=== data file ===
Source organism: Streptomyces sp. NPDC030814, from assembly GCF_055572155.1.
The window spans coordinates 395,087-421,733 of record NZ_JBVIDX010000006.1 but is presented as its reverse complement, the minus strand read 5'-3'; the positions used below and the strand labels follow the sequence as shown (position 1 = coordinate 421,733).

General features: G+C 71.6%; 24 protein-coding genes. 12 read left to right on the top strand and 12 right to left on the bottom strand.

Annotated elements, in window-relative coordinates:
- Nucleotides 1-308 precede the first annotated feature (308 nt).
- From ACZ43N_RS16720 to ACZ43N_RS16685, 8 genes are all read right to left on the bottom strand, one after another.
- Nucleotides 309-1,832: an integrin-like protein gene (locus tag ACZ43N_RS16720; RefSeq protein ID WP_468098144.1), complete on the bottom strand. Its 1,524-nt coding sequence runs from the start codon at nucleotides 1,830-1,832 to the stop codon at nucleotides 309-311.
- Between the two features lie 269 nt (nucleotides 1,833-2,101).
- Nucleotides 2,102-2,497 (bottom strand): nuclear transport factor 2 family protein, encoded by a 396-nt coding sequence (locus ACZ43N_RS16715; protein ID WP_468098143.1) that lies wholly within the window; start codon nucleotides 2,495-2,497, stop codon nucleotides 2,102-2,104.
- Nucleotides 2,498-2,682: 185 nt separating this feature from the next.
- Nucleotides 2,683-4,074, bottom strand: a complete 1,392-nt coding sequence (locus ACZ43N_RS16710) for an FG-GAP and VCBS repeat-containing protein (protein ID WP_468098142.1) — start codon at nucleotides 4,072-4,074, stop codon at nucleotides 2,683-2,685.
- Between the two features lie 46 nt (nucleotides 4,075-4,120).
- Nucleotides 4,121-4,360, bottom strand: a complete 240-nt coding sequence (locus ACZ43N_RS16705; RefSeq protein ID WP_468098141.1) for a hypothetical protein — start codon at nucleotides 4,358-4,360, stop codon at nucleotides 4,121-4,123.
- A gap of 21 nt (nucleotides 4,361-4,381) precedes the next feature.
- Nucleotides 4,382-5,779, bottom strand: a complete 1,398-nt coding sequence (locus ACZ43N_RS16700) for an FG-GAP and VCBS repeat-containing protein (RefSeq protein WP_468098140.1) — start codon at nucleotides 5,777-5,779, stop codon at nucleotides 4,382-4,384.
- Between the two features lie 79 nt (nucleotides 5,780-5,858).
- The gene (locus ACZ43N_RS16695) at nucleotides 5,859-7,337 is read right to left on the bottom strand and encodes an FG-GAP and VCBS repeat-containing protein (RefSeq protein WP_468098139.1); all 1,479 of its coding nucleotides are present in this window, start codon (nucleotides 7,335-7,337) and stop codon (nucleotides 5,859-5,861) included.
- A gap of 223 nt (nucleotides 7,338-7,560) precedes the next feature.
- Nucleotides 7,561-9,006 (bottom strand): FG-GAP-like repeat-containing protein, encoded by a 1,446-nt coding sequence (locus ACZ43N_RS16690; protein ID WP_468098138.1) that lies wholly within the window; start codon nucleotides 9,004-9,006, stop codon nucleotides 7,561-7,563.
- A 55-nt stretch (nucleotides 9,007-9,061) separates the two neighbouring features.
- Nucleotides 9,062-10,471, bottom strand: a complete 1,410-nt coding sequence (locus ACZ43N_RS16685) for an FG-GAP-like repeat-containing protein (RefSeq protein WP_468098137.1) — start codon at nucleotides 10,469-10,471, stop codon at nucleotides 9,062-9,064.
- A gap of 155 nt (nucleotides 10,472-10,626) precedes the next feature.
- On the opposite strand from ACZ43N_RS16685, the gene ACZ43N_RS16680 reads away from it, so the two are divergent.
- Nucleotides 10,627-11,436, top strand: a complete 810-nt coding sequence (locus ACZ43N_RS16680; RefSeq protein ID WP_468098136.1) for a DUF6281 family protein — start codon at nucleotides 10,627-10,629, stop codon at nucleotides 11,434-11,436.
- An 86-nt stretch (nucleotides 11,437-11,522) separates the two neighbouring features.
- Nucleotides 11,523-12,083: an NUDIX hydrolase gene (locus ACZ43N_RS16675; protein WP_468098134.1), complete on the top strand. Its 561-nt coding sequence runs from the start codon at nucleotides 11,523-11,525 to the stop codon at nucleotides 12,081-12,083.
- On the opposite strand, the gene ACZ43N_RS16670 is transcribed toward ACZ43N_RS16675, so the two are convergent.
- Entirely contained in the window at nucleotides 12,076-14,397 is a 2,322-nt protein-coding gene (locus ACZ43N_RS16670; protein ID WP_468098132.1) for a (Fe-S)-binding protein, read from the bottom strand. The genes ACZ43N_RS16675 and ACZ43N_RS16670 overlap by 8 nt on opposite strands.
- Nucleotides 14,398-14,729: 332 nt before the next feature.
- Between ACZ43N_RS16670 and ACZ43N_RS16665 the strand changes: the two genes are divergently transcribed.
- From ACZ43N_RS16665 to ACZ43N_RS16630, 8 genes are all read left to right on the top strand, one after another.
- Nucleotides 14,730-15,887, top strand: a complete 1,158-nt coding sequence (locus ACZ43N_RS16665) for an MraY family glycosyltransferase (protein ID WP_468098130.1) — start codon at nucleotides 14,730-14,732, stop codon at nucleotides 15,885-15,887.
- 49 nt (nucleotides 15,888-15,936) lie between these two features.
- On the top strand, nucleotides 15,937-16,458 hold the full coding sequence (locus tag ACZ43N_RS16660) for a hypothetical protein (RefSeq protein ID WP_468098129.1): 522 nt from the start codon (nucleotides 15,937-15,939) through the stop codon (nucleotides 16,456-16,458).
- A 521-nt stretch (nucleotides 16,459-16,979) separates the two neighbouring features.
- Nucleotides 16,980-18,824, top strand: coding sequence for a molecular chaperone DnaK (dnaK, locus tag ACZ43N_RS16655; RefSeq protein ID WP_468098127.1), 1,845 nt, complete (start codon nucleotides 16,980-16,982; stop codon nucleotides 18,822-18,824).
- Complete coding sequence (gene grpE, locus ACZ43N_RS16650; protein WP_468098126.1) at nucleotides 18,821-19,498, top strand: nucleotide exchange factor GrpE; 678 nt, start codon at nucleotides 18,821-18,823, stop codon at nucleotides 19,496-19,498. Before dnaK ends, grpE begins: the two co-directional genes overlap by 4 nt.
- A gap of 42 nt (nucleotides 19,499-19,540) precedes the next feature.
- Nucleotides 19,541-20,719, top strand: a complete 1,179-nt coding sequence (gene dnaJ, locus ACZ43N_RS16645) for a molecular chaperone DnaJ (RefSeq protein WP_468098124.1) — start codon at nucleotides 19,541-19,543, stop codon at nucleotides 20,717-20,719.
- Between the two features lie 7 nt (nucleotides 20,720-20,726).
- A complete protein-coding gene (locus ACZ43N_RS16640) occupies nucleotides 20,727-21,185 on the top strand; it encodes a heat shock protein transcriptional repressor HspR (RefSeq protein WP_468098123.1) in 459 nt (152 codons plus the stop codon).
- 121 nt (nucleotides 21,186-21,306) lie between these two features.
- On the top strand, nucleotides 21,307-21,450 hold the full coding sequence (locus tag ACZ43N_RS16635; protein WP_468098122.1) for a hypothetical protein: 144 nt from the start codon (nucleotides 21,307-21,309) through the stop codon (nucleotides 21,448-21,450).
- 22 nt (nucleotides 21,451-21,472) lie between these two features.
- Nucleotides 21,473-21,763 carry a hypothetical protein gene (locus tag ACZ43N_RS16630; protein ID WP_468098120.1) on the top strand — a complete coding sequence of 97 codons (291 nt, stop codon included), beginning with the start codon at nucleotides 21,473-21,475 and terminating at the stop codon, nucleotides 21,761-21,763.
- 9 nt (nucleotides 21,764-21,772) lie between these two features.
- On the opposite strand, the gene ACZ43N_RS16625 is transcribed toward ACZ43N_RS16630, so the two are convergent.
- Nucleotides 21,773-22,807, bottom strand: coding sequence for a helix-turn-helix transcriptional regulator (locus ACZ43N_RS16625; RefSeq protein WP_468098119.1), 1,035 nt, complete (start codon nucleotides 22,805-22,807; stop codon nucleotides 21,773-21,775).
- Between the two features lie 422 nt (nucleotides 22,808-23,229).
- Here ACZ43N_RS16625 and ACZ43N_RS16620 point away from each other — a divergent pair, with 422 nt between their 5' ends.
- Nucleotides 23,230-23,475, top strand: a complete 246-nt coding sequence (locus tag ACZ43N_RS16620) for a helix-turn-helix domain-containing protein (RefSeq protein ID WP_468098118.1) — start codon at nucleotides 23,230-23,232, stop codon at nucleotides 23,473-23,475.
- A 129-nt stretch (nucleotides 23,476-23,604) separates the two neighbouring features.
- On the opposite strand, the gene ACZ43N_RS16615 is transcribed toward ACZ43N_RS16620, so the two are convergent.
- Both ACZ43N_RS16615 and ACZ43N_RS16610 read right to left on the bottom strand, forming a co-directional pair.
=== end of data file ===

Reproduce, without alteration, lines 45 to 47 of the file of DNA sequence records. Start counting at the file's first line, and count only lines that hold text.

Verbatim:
- Nucleotides 21,473-21,763 carry a hypothetical protein gene (locus tag ACZ43N_RS16630; protein ID WP_468098120.1) on the top strand — a complete coding sequence of 97 codons (291 nt, stop codon included), beginning with the start codon at nucleotides 21,473-21,475 and terminating at the stop codon, nucleotides 21,761-21,763.
- 9 nt (nucleotides 21,764-21,772) lie between these two features.
- On the opposite strand, the gene ACZ43N_RS16625 is transcribed toward ACZ43N_RS16630, so the two are convergent.